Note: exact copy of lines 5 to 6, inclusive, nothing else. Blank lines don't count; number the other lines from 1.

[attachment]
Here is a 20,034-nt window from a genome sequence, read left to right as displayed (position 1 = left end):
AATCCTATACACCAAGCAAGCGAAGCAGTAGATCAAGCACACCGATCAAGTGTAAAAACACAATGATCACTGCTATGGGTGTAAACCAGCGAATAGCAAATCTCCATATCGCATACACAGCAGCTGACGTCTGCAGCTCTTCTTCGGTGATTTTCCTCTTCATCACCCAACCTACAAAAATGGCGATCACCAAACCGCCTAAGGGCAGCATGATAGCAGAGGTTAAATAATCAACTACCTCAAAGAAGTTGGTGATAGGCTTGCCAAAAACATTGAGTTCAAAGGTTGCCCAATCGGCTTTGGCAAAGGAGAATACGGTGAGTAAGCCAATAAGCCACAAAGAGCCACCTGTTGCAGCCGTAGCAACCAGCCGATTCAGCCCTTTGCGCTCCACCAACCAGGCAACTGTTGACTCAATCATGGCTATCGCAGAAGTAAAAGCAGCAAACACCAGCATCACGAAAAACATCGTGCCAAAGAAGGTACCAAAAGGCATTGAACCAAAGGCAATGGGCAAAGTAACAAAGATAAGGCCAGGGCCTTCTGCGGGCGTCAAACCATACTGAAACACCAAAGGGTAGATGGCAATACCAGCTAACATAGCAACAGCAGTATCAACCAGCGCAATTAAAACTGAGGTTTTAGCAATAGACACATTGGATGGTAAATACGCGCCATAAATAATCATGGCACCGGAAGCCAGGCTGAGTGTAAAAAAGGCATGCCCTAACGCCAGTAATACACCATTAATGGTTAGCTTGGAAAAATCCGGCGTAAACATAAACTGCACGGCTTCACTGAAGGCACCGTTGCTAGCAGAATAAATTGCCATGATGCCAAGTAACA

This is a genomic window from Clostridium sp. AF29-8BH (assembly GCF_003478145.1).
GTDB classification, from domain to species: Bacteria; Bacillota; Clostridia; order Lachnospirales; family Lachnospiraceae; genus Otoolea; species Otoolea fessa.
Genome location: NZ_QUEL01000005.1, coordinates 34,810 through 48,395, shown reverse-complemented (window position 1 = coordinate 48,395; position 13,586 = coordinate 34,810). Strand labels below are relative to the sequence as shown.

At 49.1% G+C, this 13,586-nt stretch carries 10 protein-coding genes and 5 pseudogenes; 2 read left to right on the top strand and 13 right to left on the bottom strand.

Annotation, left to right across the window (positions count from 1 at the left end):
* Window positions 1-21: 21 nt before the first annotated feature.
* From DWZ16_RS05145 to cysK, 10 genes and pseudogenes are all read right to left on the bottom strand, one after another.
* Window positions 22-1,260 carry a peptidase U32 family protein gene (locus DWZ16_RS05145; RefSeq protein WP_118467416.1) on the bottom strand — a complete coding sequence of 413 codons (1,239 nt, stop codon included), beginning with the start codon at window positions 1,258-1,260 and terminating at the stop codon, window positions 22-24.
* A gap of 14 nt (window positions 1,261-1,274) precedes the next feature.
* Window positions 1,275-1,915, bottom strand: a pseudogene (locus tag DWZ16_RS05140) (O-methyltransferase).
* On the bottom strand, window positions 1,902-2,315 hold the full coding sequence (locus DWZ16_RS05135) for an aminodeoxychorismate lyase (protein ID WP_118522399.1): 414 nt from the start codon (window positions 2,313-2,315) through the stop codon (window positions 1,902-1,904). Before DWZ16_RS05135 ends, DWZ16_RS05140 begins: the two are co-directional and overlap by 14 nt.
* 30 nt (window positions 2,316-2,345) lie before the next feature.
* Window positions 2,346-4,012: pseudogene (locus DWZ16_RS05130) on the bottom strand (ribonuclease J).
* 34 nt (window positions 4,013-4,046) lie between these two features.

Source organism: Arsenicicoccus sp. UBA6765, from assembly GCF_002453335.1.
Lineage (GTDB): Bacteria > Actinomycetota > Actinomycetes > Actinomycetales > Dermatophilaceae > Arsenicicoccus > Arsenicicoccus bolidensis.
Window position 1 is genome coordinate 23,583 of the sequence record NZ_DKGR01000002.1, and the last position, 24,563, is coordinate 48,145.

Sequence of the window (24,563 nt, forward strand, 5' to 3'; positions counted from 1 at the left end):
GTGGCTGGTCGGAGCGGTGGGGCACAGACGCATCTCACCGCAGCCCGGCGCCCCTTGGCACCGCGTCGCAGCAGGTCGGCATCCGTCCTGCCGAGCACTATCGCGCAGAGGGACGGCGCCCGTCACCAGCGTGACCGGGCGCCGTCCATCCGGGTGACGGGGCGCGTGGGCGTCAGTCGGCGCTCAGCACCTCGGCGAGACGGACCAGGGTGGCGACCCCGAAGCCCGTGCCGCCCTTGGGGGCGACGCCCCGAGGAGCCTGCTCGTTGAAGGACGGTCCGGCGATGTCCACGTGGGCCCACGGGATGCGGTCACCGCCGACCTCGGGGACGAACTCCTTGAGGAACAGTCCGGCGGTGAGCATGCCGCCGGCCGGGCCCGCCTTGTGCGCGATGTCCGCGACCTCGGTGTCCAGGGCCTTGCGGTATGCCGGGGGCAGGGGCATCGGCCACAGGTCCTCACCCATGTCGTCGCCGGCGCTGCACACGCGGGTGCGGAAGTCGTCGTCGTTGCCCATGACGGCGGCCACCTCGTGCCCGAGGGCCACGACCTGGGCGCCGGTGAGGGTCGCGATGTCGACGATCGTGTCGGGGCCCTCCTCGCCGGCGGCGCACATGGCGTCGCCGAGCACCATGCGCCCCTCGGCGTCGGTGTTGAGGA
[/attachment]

Genome location: NZ_QUEL01000005.1, coordinates 34,810 through 48,395, shown reverse-complemented (window position 1 = coordinate 48,395; position 13,586 = coordinate 34,810). Strand labels below are relative to the sequence as shown.

At 49.1% G+C, this 13,586-nt stretch carries 10 protein-coding genes and 5 pseudogenes; 2 read left to right on the top strand and 13 right to left on the bottom strand.